US Coins

Collector finds three Sacagawea Cheerios dollars

Finding a single example of a rare prototype coin from 2000, worth thousands of dollars, would be remarkable. What about finding two? How about three?

Maryland collector reports that he found three examples of the 5,500 prototype 2000-P Sacagawea dollars, which were randomly hidden inside Cheerios-brand cereal products during a 2000 General Mills advertising promotion as part of the U.S. Mint’s introduction of the small dollar.

three auction catalogsInside Coin World: Three auction catalogs, three centuries: Our print-exclusive columns in the Nov. 19, 2018, issue of Coin World look at what ties together three auction catalogs issued in different centuries, and why 2018 is a great time to collect.

ANACS confirms that it has certified all three coins as bearing the prototype reverse.

The 5,500 coins were struck with a reverse die produced from a different hub than that used for the regular-issue Sacagawea dollars. The differences between the two variants of the design are seen in the eagle’s tail feathers.

The Cheerios dollars are referred to as Reverse of 1999 since that is when that version was first used on some special 2000-dated gold versions struck in 1999, while the regular circulation reverse is called the Reverse of 2000.

Joppa, Maryland, collector Cliff Long told Coin World that he had the unparalleled luck of finding three of the Cheerios dollars, two during the 2000 promotional period and one recently from general circulation.

Long, 77, who has been collecting coins for seven decades, said he and his wife, Miriam, were living in Lock Haven, Pennsylvania, when he discovered the first two coins.

Long said he ate a lot of cereal before finding the first example, but not long after the first find, he found the second example. He placed them in a safe, not realizing they were anything special. The coins were sealed inside a cellophane envelope with a cardboard information card that blocked examination of their reverses.

Five years later, in 2005, Mint officials corroborated suspicions raised by numismatist Thomas K. DeLorey in October 1999 that the Cheerios dollar reverse was different from the reverse on the general circulation strikes.

The differences between the Reverse of 1999 and Reverse of 2000 hubs are subtle, affecting only the tail feathers of the eagle, and can be easily overlooked. The central line of the tail feather shaft is raised on the Sacagawea dollars found in the Cheerios packages (and on the special gold versions), but recessed on coins struck for circulation. The tail feathers on the Cheerios dollars also have more detail than the tail feathers on the coins struck for circulation. The changes to the design for the circulating issues were deliberate, intended to make the tail feathers more realistic.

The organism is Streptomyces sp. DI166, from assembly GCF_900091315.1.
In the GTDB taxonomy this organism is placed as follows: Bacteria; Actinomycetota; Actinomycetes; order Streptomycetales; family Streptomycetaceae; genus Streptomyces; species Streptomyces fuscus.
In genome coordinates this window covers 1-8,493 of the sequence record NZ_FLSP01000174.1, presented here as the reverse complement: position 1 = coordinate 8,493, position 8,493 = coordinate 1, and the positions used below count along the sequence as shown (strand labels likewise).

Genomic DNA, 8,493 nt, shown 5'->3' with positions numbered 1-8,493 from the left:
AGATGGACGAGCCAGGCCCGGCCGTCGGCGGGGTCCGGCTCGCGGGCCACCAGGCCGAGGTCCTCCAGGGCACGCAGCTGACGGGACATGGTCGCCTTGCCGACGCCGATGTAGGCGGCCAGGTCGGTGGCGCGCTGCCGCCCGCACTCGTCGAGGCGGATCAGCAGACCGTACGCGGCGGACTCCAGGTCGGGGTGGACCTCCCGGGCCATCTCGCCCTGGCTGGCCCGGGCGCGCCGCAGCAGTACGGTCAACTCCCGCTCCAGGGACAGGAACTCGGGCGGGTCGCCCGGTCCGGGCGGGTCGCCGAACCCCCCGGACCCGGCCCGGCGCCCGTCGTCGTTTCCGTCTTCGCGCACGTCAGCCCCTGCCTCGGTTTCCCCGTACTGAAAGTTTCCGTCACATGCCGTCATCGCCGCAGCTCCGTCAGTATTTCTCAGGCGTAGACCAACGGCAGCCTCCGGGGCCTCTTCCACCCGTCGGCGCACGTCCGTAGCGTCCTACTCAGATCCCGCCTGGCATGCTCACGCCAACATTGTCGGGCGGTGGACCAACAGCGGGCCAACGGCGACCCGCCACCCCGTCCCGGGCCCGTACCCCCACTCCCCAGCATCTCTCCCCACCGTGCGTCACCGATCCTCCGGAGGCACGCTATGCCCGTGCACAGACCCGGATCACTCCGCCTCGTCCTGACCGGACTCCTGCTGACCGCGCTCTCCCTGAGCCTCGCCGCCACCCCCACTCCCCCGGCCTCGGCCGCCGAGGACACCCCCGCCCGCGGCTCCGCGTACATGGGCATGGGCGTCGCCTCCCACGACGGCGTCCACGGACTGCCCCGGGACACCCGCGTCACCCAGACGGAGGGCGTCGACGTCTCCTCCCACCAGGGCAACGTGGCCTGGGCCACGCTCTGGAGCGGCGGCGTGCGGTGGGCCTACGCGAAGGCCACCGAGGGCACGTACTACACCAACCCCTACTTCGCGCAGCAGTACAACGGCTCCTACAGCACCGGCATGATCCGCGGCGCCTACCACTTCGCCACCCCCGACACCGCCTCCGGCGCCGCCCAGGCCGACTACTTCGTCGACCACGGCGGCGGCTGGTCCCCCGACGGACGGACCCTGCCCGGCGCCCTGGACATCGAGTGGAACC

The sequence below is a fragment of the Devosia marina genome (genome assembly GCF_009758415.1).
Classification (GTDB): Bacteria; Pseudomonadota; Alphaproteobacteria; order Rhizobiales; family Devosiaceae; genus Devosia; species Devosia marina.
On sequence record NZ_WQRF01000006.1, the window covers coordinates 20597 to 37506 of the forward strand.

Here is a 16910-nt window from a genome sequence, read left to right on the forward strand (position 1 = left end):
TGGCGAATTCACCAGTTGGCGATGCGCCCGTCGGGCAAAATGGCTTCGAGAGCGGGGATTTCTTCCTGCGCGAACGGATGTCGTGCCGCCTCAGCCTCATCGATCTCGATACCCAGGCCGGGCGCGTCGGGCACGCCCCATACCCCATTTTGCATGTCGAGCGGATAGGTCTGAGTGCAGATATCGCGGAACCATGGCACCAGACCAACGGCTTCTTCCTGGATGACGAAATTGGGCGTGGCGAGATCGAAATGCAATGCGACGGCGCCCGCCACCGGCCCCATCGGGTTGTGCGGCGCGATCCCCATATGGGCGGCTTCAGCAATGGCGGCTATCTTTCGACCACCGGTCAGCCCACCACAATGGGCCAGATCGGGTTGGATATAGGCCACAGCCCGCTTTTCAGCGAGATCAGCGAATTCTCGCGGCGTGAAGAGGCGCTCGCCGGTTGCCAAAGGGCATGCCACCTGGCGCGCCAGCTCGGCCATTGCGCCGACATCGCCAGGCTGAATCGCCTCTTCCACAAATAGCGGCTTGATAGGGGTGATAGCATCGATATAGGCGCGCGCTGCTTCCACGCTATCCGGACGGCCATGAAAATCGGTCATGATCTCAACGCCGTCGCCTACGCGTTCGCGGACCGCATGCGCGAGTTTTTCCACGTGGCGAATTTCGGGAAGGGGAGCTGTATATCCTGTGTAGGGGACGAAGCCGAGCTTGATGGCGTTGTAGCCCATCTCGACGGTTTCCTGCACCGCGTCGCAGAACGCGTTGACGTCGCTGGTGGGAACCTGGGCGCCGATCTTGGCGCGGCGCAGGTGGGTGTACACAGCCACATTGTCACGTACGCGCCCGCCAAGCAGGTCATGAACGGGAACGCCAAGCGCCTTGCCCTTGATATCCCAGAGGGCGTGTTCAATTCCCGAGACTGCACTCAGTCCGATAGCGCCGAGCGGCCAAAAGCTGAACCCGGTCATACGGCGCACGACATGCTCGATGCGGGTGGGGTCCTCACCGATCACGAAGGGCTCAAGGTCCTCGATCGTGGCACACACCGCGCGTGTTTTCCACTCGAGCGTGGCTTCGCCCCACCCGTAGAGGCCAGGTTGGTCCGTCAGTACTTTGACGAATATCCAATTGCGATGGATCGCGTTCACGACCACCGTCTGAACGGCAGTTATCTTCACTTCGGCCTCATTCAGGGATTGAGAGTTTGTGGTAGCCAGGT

Longtime collector

Long was introduced to coin collecting at the age of 7 while returning glass soda pop bottles for the two-cent deposit. He would also buy soda pop in bottles, sell it at a premium, and then retrieve the bottles for the two-cent return. One of the people to whom he sold the soda pointed out the differences on the Lincoln cents he obtained, specifically the D and S Mint marks of the Denver and San Francisco Mints. The individual provided Long with a Whitman coin folder, into which he could put coins he found by date and Mint mark. That sparked a lifelong interest that’s included searching for varieties and anomalies.

In 2017, while rooting through coins in his safe looking for something else, Long came across his two Cheerios dollars from the cereal boxes in 2000, and submitted the coins to ANACS for grading and encapsulation. One came back Mint State 63 and the other Mint State 62.

During the summer of 2017, Miriam, a second alto singer in the Deer Creek Chorale from Harford County, Maryland, had the opportunity to accompany her singing group to perform in Barcelona, Spain.

To help finance the trip to Spain, Cliff said, he instructed Miriam to sell the MS-62 Cheerios dollar on eBay. The coin sold for $5,200 within 20 minutes of being posted with a Buy It Now option. Here the story takes an unusual twist, and the third Cheerios dollar comes into play.

While en route to Newark International Airport in New Jersey to board their flight to Spain, Cliff decided to stop at a local bank to pick up two more rolls of small dollars. In one of those rolls, he discovered his third Cheerios dollar. ANACS has authenticated and graded that example About Uncirculated 55.

For now, Cliff is content to hold on to the MS-63 and AU-55 Cheerios dollars, and he continues looking for the possibility of more.

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